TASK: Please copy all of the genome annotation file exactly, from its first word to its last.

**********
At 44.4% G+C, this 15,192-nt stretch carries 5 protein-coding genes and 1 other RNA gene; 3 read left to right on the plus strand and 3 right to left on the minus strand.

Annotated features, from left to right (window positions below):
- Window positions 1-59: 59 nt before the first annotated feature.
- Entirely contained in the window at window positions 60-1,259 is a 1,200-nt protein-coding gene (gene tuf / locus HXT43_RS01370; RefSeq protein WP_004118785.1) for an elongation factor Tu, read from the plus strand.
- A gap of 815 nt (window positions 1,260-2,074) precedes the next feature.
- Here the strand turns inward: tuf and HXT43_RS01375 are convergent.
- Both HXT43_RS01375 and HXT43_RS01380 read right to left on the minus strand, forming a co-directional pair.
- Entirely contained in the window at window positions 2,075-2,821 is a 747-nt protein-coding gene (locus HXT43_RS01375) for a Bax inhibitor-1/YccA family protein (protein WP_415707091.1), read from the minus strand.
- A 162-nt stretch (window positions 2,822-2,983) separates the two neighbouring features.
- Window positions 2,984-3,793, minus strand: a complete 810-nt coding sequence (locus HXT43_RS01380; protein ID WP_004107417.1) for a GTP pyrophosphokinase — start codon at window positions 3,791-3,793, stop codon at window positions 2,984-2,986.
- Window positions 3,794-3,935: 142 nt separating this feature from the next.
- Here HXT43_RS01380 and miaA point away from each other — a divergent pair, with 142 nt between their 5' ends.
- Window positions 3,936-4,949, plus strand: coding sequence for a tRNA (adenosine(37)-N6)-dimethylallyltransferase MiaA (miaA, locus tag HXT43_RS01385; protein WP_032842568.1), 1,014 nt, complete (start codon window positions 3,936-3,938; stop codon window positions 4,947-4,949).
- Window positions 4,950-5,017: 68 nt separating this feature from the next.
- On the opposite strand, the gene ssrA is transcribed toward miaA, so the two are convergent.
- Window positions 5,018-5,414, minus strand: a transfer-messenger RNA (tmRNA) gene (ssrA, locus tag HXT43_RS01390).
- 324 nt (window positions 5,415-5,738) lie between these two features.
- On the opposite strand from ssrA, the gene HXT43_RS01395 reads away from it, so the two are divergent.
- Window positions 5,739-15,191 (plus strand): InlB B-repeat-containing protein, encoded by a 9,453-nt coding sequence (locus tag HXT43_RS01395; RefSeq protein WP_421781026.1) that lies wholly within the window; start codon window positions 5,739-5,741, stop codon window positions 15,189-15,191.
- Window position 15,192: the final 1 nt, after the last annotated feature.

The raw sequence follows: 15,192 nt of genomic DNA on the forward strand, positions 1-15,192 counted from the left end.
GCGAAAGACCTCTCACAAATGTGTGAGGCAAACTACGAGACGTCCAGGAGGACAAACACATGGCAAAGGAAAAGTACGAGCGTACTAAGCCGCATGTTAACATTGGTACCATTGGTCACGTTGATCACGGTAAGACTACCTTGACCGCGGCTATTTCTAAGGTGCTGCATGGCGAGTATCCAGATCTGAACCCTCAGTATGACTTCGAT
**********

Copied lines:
At 44.4% G+C, this 15,192-nt stretch carries 5 protein-coding genes and 1 other RNA gene; 3 read left to right on the plus strand and 3 right to left on the minus strand.

Annotated features, from left to right (window positions below):
- Window positions 1-59: 59 nt before the first annotated feature.
- Entirely contained in the window at window positions 60-1,259 is a 1,200-nt protein-coding gene (gene tuf / locus HXT43_RS01370; RefSeq protein WP_004118785.1) for an elongation factor Tu, read from the plus strand.
- A gap of 815 nt (window positions 1,260-2,074) precedes the next feature.
- Here the strand turns inward: tuf and HXT43_RS01375 are convergent.
- Both HXT43_RS01375 and HXT43_RS01380 read right to left on the minus strand, forming a co-directional pair.
- Entirely contained in the window at window positions 2,075-2,821 is a 747-nt protein-coding gene (locus HXT43_RS01375) for a Bax inhibitor-1/YccA family protein (protein WP_415707091.1), read from the minus strand.
- A 162-nt stretch (window positions 2,822-2,983) separates the two neighbouring features.
- Window positions 2,984-3,793, minus strand: a complete 810-nt coding sequence (locus HXT43_RS01380; protein ID WP_004107417.1) for a GTP pyrophosphokinase — start codon at window positions 3,791-3,793, stop codon at window positions 2,984-2,986.
- Window positions 3,794-3,935: 142 nt separating this feature from the next.
- Here HXT43_RS01380 and miaA point away from each other — a divergent pair, with 142 nt between their 5' ends.
- Window positions 3,936-4,949, plus strand: coding sequence for a tRNA (adenosine(37)-N6)-dimethylallyltransferase MiaA (miaA, locus tag HXT43_RS01385; protein WP_032842568.1), 1,014 nt, complete (start codon window positions 3,936-3,938; stop codon window positions 4,947-4,949).
- Window positions 4,950-5,017: 68 nt separating this feature from the next.
- On the opposite strand, the gene ssrA is transcribed toward miaA, so the two are convergent.
- Window positions 5,018-5,414, minus strand: a transfer-messenger RNA (tmRNA) gene (ssrA, locus tag HXT43_RS01390).
- 324 nt (window positions 5,415-5,738) lie between these two features.
- On the opposite strand from ssrA, the gene HXT43_RS01395 reads away from it, so the two are divergent.
- Window positions 5,739-15,191 (plus strand): InlB B-repeat-containing protein, encoded by a 9,453-nt coding sequence (locus tag HXT43_RS01395; RefSeq protein WP_421781026.1) that lies wholly within the window; start codon window positions 5,739-5,741, stop codon window positions 15,189-15,191.
- Window position 15,192: the final 1 nt, after the last annotated feature.

The raw sequence follows: 15,192 nt of genomic DNA on the forward strand, positions 1-15,192 counted from the left end.
GCGAAAGACCTCTCACAAATGTGTGAGGCAAACTACGAGACGTCCAGGAGGACAAACACATGGCAAAGGAAAAGTACGAGCGTACTAAGCCGCATGTTAACATTGGTACCATTGGTCACGTTGATCACGGTAAGACTACCTTGACCGCGGCTATTTCTAAGGTGCTGCATGGCGAGTATCCAGATCTGAACCCTCAGTATGACTTCGAT